In his Spring Statement, chancellor Philip Hammond pledged to tackle the late payment epidemic. His announcement followed research from the Federation of Small Businesses (FSB), which claimed 50,000 companies died a year as a direct concequence of late payments.
Part of the government’s efforts include investigating whether larger companies bully small suppliers, especially after the Carillion incident. As Real Business columnist Charlie Mullins suggested at the time: “The demise of Carillion revealed the cataclysmic effect the collapse of such a large company can have on the economy.
“The workers it employed along with contracts it will fail to service, are the considerable number of SMEs up and down the country that made up its supply chain.”
That larger companies are still embroiled with late payments is an issue Creditsafe sought to highlight. More specifically, it turned to the world of Formula 1 to coincide with the sport’s season start. Using sourced data, it ranked Formula 1 teams based on the percentage of invoices paid on time and the number of days beyond terms it usually took to pay suppliers.
It found that Formula 1 teams pay 16 per cent of invoices later than agreed, despite having a combined turnover of £36bn.
Red Bull, with a turnover of close to £200m, was the worst offender. It paid 31 per cent of its invoices to suppliers late by as many as 16 days. In comparison, McLaren was the most prompt payer of the group, with 93 per cent of its invoices paid on time.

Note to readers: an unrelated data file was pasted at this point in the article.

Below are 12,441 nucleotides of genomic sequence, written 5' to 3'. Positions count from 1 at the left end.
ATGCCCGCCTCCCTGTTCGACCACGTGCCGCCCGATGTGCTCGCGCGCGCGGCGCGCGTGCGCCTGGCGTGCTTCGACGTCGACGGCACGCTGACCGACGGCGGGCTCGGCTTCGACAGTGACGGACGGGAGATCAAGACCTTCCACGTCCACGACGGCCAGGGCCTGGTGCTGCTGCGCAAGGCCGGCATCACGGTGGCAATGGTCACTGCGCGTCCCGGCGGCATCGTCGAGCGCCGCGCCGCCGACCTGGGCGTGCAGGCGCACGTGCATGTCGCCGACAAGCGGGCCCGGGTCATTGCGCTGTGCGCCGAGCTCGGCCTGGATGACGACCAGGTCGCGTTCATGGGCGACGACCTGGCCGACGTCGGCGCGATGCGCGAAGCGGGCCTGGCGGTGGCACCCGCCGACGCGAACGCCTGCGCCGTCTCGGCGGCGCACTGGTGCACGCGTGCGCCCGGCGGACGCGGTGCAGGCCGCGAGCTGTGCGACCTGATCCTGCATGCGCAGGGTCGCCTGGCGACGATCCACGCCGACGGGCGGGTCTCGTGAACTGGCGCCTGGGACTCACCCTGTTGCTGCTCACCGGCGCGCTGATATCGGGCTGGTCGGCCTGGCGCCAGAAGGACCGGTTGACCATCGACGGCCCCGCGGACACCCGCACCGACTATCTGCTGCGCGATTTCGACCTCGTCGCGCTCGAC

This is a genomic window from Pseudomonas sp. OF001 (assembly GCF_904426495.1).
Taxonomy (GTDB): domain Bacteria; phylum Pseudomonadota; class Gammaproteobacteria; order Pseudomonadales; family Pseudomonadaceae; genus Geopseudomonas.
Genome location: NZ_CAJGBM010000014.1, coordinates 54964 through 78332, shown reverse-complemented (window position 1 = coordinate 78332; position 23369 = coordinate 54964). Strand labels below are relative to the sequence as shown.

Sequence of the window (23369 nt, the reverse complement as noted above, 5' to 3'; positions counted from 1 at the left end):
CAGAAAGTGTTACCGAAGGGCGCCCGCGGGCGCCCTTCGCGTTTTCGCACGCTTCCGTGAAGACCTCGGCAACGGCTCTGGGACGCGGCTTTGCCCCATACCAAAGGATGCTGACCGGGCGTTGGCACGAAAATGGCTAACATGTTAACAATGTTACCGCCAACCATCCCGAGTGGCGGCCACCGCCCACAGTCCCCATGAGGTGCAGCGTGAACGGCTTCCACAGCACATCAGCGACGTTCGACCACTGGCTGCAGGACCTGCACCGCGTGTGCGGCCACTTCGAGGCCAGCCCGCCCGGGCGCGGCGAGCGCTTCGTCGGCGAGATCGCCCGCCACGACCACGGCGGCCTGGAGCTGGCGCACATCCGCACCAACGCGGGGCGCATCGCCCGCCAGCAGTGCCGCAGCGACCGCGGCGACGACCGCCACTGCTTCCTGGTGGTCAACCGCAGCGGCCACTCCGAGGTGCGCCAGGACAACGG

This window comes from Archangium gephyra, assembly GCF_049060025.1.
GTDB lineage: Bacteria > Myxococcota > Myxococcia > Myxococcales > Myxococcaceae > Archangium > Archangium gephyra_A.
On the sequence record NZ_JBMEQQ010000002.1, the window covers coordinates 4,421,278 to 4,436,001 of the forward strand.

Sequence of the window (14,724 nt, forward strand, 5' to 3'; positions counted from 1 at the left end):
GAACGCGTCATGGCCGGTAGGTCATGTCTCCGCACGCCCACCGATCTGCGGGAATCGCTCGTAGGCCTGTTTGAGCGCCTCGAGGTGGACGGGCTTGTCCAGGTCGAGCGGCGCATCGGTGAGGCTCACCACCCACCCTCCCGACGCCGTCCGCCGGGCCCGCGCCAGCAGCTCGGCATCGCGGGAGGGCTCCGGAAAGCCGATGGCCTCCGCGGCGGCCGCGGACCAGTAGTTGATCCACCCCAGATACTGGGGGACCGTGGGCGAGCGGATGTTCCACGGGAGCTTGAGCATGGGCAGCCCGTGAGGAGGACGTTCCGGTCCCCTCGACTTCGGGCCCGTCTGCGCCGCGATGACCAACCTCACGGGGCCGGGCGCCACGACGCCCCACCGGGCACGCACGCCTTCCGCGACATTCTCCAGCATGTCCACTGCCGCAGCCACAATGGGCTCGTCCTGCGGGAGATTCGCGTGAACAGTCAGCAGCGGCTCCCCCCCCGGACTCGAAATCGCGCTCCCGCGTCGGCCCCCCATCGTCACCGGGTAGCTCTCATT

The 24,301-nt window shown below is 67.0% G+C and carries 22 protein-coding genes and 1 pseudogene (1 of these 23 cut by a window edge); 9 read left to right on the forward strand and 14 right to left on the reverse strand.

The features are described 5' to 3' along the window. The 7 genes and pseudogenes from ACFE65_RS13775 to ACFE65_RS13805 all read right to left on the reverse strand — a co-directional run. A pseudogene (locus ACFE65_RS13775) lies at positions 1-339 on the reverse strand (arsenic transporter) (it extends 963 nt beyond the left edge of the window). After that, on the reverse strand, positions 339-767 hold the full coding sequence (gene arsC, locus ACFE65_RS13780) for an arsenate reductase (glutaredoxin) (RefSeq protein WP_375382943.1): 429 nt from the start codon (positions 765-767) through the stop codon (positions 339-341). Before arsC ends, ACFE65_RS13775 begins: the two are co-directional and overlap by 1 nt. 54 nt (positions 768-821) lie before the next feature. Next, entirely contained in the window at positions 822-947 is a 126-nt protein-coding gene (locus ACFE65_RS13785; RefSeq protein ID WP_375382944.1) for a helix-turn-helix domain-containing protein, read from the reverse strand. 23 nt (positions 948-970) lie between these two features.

What was intriguing, Creditsafe explained, was that Red Bull had found much success, while McLaren’s multiple engine failures ended up affecting team performance.
“In recent years we have seen the emergence of a late payment culture in the UK,” said Rachel Mainwaring, COO of Creditsafe. “Even in Formula 1, with the huge amount of money that is available to teams, late payment is rife and noticeably, none of the teams pay on time.
“Late payments can be a huge problem for businesses, whether dealing with the huge sums of money in F1, or smaller amounts of daily business expenses. It can leave companies with a potentially dangerous financial shortfall and all businesses, particularly those at the top of the podium should be fulfilling obligations to suppliers.
“However, it is interesting to see the lower performing teams, such as McLaren and Torro Rosso, are beating out competitors when it comes to prompt payment. There’s no doubt that if McLaren’s reliability last season had been as good as its prompt payment rate, Fernando Alonso would have been a happier driver!”
Creditsafe’s Prompt Payment Formula 1 Standings. Red Bull isn’t included on the list.
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